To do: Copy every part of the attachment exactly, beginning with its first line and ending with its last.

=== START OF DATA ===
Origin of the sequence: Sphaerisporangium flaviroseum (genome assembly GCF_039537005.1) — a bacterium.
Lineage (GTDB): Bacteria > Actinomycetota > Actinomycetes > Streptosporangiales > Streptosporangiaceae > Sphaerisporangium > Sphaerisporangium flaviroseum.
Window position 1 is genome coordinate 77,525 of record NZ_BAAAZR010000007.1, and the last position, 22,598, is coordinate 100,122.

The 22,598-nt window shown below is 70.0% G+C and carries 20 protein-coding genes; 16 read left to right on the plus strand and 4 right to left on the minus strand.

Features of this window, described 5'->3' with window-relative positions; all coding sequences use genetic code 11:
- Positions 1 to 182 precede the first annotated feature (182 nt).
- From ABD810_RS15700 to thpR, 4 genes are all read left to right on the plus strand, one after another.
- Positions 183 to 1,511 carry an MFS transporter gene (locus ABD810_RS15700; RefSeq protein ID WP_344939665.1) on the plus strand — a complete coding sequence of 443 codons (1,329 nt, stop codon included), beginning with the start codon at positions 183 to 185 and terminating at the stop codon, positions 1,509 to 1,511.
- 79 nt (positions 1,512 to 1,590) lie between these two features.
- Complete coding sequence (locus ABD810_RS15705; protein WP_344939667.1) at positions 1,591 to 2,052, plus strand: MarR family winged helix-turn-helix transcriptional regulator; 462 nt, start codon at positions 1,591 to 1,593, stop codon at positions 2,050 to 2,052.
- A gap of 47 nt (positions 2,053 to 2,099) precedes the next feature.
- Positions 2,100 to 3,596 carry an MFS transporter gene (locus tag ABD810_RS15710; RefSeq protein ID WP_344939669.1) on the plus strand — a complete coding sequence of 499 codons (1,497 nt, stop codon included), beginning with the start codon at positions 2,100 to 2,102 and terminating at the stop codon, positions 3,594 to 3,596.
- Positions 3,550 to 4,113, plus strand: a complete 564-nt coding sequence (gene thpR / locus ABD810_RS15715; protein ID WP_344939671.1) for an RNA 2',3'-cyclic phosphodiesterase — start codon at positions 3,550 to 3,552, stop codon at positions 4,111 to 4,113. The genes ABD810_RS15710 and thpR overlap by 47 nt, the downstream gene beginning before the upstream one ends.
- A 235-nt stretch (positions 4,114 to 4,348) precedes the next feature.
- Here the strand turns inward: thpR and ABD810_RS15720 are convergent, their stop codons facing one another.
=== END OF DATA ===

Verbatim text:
Origin of the sequence: Sphaerisporangium flaviroseum (genome assembly GCF_039537005.1) — a bacterium.
Lineage (GTDB): Bacteria > Actinomycetota > Actinomycetes > Streptosporangiales > Streptosporangiaceae > Sphaerisporangium > Sphaerisporangium flaviroseum.
Window position 1 is genome coordinate 77,525 of record NZ_BAAAZR010000007.1, and the last position, 22,598, is coordinate 100,122.

The 22,598-nt window shown below is 70.0% G+C and carries 20 protein-coding genes; 16 read left to right on the plus strand and 4 right to left on the minus strand.

Features of this window, described 5'->3' with window-relative positions; all coding sequences use genetic code 11:
- Positions 1 to 182 precede the first annotated feature (182 nt).
- From ABD810_RS15700 to thpR, 4 genes are all read left to right on the plus strand, one after another.
- Positions 183 to 1,511 carry an MFS transporter gene (locus ABD810_RS15700; RefSeq protein ID WP_344939665.1) on the plus strand — a complete coding sequence of 443 codons (1,329 nt, stop codon included), beginning with the start codon at positions 183 to 185 and terminating at the stop codon, positions 1,509 to 1,511.
- 79 nt (positions 1,512 to 1,590) lie between these two features.
- Complete coding sequence (locus ABD810_RS15705; protein WP_344939667.1) at positions 1,591 to 2,052, plus strand: MarR family winged helix-turn-helix transcriptional regulator; 462 nt, start codon at positions 1,591 to 1,593, stop codon at positions 2,050 to 2,052.
- A gap of 47 nt (positions 2,053 to 2,099) precedes the next feature.
- Positions 2,100 to 3,596 carry an MFS transporter gene (locus tag ABD810_RS15710; RefSeq protein ID WP_344939669.1) on the plus strand — a complete coding sequence of 499 codons (1,497 nt, stop codon included), beginning with the start codon at positions 2,100 to 2,102 and terminating at the stop codon, positions 3,594 to 3,596.
- Positions 3,550 to 4,113, plus strand: a complete 564-nt coding sequence (gene thpR / locus ABD810_RS15715; protein ID WP_344939671.1) for an RNA 2',3'-cyclic phosphodiesterase — start codon at positions 3,550 to 3,552, stop codon at positions 4,111 to 4,113. The genes ABD810_RS15710 and thpR overlap by 47 nt, the downstream gene beginning before the upstream one ends.
- A 235-nt stretch (positions 4,114 to 4,348) precedes the next feature.
- Here the strand turns inward: thpR and ABD810_RS15720 are convergent, their stop codons facing one another.